here's my review. I have to admit, I do have an issue with the book but I think it is more design than anything else. The back of the book gives the description - in small white letters. The back cover gradually fades from dark gray to a lighter gray. This set up to these old eyes makes it difficult to read the description. Just saying, make the letters a little larger and keep the cover just a little darker....
First, I want to state this fact prior to this review. I know Rose Lamatt from an online group. I received this book for free from Rose Lamatt in exchange for a review - and I promised an honest review. No compensation was offered or implied by M's Lamatt. Now that I have gotten the disclaimer out of the way, it's on to the review.
This is a true story, lived and described by Rose Lamatt. M's Lamatt is a 68 year old woman who lived through a tornado of troubles in her life, leaving her living at a homeless shelter. Most of the problems are in the past as the book begins. M's Lamatt had a long drawn out divorce battle that left her (ex)husband with the house, the money and the adult children. Prior to that event, M's Lamatt lived in a country club sort of world - playing golf, going to operas and having household servants.
She also loses a dear friend to the relentless destruction that is Alzheimer's Disease. Add to this terrible mix a very tough vertebral fusion and the staggering amount of hospital bills and you wind up with one perfect recipe for a trip to a homeless shelter.As you can guess, the homeless shelter is a total shock for a formerly well to do 68 year old white woman who id trying to recover from neck surgery.
M's Lamatt ends up at a homeless shelter that apparently has some paying customers. Because M's Lamatt has "too much money", she can not receive benefits like disability or food stamps. Her children do not have anything to do with her. Her "ladies who lunch" friends are not interested in her either since M's Lamatt fell on hard times. Her new neighbors are a mix of abused, traumatized, mentally ill and substance abuse women. Not exactly the kind of women who get together at the 19th hole to discuss their latest golf score.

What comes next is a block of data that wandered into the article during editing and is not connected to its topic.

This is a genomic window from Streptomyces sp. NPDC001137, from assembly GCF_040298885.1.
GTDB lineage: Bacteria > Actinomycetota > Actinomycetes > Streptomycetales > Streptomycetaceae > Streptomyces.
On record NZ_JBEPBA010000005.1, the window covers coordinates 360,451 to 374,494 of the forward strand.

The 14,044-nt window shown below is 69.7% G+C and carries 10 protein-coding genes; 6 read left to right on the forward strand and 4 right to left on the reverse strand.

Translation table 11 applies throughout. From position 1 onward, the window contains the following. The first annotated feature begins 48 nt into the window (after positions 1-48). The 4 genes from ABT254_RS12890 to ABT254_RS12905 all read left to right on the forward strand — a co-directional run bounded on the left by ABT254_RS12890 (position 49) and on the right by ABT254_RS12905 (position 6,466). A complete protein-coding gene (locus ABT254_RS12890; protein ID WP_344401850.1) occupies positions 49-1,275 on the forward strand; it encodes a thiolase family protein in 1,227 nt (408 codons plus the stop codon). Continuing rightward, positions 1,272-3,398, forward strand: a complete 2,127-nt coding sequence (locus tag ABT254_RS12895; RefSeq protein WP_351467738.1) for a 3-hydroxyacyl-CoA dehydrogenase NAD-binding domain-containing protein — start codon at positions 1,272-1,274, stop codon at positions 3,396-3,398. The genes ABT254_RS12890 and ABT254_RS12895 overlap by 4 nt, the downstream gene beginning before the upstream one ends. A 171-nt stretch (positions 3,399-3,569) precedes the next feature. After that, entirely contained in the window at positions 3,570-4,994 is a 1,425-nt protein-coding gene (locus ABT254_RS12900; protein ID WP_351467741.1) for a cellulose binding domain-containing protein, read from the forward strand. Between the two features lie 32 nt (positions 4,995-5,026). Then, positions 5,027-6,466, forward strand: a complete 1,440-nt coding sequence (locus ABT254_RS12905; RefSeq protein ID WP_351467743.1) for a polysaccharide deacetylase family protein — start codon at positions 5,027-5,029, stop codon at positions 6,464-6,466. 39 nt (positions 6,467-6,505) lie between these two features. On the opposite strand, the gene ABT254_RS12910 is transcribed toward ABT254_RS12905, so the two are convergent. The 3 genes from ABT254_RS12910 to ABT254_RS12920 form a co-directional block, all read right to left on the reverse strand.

M's Lamatt starts off fighting the situation - she hates it, she doesn't belong there, everything is horrible and she should not be stuck in a place "like that". But her economic condition doesn't allow for much else and she needs to figure out how to deal with the situation.
Slowly, surely, M's Lamatt begins to change. The people she meets start to change her into a softer, more spiritual person. But it's a long bittersweet journey - M's Lamatt has to learn about herself as well as her roommates.
[[ASIN:1466252928 Is Life One Big Goodbye: One Homeless woman's survival Story]] focuses on M's Lamatt's journey. There's no miracle rescue, no kids decide "yes, we must help Mom" or lawyers who come up with a way to get more money from the ex. It's a sort of journal that M's Lamatt uses to describe her reactions and thoughts about living in a homeless shelter. It's about the small baby steps M's Lamatt takes towards changing her outlook on life. Most are subtle - you don't see the change in her empathy or interactions immediately. Some things seem strange to me, but I have to admit I know almost nothing about homeless shelters. My only experience has been dropping off food and other supplies there.
M's Lamatt spares no one in her story - not even herself. The word portraits she writes lets the reader see the people as they are, not as some sort of wonderful angels or terrible demons. They are human, just like she is and they are all in the same boat.
Although the focus in this book is on the homeless shelter life, this book's wisdom could apply to many other life situations - such as going through a horrible divorce or restarting your life after any loss - job, love, health just to name a few. The way M's Lamatt handles her story can provide directions for your own life.
I recommend this book highly for the viewpoint of homeless shelters as well as life changes it presents. I believe I learned a lot from this book and believe this book would be beneficial to many people.